Problem of serial programming

This is a discussion on Problem of serial programming within the Linux Programming forums, part of the Platform Specific Boards category; I am trying to use an Imada DPS-1 Force Digital Force Guage under Debian Linux system via RS-232 serial port. ...

  1. #1
    Registered User
    Join Date
    May 2005
    Posts
    3

    Problem of serial programming

    I am trying to use an Imada DPS-1 Force Digital Force Guage under Debian Linux system via RS-232 serial port.
    I checked "the Serial Programming Guide for POSIX Operating System" and have my own code as shown in the end.
    This is just a testing code to see whether I can communicate well with the force guage. I tried to write 2 ASCII characters "Q" and CR to the port. As suggested by the force guage manual, this is to turn off the power of the force guage.
    However, though no "Unable to open /dev/ttyS0!" or "Writing failed" message showed up, the command "Q\r" doesn't turn off the power at all.
    I also added more code to this simple one to set the attributes of the serial port, like the baudrate, whether it is a canonical process or not, etc, though I think this is only necessary for reading the port. And it still couldn't work.
    I used to use the MSComm class to do the same thing under MS Windows, and it works perfectly (which means the product manual can't be wrong). But it just can't work when I switch to Linux.

    Could anyone help me out of this problem? It's really killing me.

    Here's the code:

    Code:
    #include <stdio.h>   /* Standard input/output definitions */
    #include <string.h>  /* String function definitions */
    #include <unistd.h>  /* UNIX standard function definitions */
    #include <fcntl.h>   /* File control definitions */
    #include <errno.h>   /* Error number definitions */
    #include <termios.h> /* POSIX terminal control definitions */
    
    main() 
    {
      int fd;
      int n;
    
      if ((fd = open("/dev/ttyS0", O_RDWR | O_NOCTTY | O_NDELAY)) == -1) 
        perror("Unable to open /dev/ttyS0!\n");
      else printf("/dev/ttyS0 succesfully opened, fd=%i.\n",fd);
    
      fcntl(fd, F_SETFL, O_RDWR);
    
      n = write(fd, "Q\r",2);
      if (n<0) printf("Writing failed!\n");
      else printf("%i bytes written to /dev/ttyS0.\n",n);
    
      close(fd);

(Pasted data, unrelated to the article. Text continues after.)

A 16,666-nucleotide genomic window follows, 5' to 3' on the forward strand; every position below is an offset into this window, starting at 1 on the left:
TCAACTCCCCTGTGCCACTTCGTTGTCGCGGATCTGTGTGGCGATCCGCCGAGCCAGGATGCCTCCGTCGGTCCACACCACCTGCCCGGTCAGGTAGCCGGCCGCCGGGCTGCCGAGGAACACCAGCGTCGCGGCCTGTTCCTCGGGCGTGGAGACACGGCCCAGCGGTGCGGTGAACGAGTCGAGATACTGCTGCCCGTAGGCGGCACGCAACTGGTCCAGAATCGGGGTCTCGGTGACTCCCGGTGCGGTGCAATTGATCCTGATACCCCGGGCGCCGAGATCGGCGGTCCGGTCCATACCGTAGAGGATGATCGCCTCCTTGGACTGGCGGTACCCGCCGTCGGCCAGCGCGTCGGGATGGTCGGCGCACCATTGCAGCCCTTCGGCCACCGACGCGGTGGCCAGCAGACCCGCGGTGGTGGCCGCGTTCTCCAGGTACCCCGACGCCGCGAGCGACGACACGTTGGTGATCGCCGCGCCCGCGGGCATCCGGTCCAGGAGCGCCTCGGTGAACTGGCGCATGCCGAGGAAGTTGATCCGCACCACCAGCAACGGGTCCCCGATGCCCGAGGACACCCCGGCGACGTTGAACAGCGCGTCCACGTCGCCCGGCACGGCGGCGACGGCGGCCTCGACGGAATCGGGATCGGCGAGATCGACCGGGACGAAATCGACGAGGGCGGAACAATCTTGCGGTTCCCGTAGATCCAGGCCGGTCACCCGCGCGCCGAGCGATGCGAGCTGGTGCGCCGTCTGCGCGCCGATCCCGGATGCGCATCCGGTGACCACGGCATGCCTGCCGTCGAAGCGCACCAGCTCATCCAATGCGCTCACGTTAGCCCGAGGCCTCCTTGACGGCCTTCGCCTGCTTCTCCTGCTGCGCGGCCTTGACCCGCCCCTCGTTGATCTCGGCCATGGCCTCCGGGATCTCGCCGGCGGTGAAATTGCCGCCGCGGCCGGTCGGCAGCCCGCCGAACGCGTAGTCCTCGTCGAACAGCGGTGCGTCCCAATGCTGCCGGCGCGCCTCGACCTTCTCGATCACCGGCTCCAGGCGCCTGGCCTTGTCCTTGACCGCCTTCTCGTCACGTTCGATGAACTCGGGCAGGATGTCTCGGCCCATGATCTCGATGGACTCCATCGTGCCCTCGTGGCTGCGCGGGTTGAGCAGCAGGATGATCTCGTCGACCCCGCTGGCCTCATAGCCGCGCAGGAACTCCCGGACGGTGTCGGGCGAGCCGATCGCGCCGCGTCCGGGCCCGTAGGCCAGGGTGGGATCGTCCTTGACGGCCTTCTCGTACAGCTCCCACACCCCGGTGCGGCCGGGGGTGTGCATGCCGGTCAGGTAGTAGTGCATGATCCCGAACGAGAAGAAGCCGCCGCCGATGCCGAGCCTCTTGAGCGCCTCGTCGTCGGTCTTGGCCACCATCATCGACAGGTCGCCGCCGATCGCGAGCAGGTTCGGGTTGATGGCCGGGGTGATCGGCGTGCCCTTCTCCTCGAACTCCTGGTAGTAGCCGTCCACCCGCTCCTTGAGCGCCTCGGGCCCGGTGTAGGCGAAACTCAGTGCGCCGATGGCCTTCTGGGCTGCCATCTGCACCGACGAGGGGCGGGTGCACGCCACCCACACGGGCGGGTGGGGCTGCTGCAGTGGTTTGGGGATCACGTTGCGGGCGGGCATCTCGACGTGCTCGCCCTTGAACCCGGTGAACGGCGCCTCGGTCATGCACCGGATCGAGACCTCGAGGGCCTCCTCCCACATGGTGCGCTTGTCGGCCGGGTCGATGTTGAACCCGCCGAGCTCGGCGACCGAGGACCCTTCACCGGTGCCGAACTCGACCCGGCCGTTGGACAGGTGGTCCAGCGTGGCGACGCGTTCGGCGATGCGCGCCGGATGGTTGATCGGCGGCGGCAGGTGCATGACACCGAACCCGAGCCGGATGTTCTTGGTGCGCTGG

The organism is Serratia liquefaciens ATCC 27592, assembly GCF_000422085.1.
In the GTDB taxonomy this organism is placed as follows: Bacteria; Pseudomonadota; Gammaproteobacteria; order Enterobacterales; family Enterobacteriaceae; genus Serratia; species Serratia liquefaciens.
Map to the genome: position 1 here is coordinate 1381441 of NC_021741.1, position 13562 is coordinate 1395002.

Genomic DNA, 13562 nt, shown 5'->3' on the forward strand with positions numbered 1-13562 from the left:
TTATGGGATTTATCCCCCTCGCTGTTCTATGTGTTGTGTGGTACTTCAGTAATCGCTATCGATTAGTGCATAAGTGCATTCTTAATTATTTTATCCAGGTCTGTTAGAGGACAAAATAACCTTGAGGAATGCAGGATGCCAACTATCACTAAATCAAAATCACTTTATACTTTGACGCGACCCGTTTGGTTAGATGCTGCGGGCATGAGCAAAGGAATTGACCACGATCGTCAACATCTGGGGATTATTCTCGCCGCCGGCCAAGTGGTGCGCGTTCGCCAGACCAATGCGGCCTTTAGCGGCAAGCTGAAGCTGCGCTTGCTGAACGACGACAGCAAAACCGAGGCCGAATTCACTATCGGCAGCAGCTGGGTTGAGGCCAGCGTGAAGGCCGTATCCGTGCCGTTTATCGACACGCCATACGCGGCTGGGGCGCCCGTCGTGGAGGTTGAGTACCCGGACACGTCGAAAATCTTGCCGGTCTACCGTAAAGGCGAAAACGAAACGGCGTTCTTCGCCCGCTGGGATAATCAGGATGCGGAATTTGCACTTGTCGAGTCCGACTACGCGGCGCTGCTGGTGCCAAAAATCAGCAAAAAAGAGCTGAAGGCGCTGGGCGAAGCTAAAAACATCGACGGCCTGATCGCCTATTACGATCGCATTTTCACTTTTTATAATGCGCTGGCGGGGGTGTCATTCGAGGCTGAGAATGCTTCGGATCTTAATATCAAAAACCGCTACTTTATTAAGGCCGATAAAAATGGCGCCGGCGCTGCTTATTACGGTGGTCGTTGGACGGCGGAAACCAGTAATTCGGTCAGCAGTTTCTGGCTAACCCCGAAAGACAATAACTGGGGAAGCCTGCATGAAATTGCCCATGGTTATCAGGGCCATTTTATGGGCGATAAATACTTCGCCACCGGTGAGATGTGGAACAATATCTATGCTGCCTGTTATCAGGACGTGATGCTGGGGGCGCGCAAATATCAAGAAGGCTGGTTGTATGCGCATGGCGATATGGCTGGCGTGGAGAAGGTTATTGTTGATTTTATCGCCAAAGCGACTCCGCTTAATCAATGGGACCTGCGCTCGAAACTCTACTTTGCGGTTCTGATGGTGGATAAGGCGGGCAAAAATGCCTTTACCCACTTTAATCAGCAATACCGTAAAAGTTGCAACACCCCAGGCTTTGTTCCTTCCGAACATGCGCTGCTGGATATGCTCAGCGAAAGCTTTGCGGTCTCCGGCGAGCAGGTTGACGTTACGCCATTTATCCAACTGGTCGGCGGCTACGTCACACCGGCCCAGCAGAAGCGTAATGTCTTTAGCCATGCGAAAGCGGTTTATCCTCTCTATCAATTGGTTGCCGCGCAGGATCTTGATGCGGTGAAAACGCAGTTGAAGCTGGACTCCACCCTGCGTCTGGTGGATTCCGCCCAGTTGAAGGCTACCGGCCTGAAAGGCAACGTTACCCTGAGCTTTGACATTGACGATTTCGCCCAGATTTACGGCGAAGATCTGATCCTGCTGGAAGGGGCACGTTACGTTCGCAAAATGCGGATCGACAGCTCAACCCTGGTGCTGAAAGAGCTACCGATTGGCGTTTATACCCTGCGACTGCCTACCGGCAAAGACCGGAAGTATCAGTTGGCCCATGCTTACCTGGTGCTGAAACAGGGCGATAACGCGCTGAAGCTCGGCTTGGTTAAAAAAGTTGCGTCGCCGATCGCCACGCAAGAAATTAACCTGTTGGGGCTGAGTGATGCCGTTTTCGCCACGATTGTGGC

}
    Thank you very much.
    Last edited by fingerling54; 05-09-2005 at 12:31 PM.

  2. #2
    and the hat of wrongness Salem's Avatar
    Join Date
    Aug 2001
    Location
    The edge of the known universe
    Posts
    32,659
    > if ((fd = open("./test.dat", O_RDWR | O_NOCTTY | O_NDELAY)) == -1)
    You appear to be opening a file called test.dat in the current directory, not a device.
    If you dance barefoot on the broken glass of undefined behaviour, you've got to expect the occasional cut.
    If at first you don't succeed, try writing your phone number on the exam paper.
    I support http://www.ukip.org/ as the first necessary step to a free Europe.

  3. #3
    Registered User
    Join Date
    May 2005
    Posts
    3

    Sorry

    That's a stupid mistake. I posted the trial version of my code. I did use \dev\ttyS0 in my real code.
    Last edited by fingerling54; 05-09-2005 at 12:57 PM.

  4. #4
    and the hat of wrongness Salem's Avatar
    Join Date
    Aug 2001
    Location
    The edge of the known universe
    Posts
    32,659
    If you call perror() when you have an error, it should print out some additional information (in addition to the string you specify).
    What did you get?
    If you dance barefoot on the broken glass of undefined behaviour, you've got to expect the occasional cut.
    If at first you don't succeed, try writing your phone number on the exam paper.
    I support http://www.ukip.org/ as the first necessary step to a free Europe.

  5. #5
    Registered User
    Join Date
    May 2005
    Posts
    3

    Unhappy

    The problem is I didn't get any error message when I run the program. So the perror() has not been called at all. However, the annoying force guage just didn't follow my command.
    Thank you for your reply.

  6. #6
    and the hat of wrongness Salem's Avatar
    Join Date
    Aug 2001
    Location
    The edge of the known universe
    Posts
    32,659
    Sorry - my mis-read.
    I thought your original post was reporting errors, where you said there were no errors.

    Have a rummage in the termios part of the manual to see how to read/write the terminal line characteristics (baud rate, start bits, stop bits, parity).

    From what you were saying about windows working, you should be able to figure out what setting should be applied. Indeed, you could use hyperterm to work it out directly.
    If you dance barefoot on the broken glass of undefined behaviour, you've got to expect the occasional cut.
    If at first you don't succeed, try writing your phone number on the exam paper.
    I support http://www.ukip.org/ as the first necessary step to a free Europe.

Popular pages Recent additions subscribe to a feed

Similar Threads

  1. serial port to poll on request
    By infineonintern in forum C++ Programming
    Replies: 2
    Last Post: 06-11-2009, 06:52 AM
  2. Serial Port Questions
    By valaris in forum Tech Board
    Replies: 2
    Last Post: 05-22-2009, 08:26 AM
  3. sending data over UDP from serial port
    By forumguy in forum Linux Programming
    Replies: 0
    Last Post: 04-25-2009, 02:10 PM
  4. PC104 Serial Port Programming Problem
    By outerspace in forum C Programming
    Replies: 6
    Last Post: 11-09-2005, 06:07 PM
  5. Bin packing problem....
    By 81N4RY_DR460N in forum C++ Programming
    Replies: 0
    Last Post: 08-01-2005, 05:20 AM

1 2 3 4 5 6 7 8 9 10 11 12 13 14 15 16 17 18 19 20 21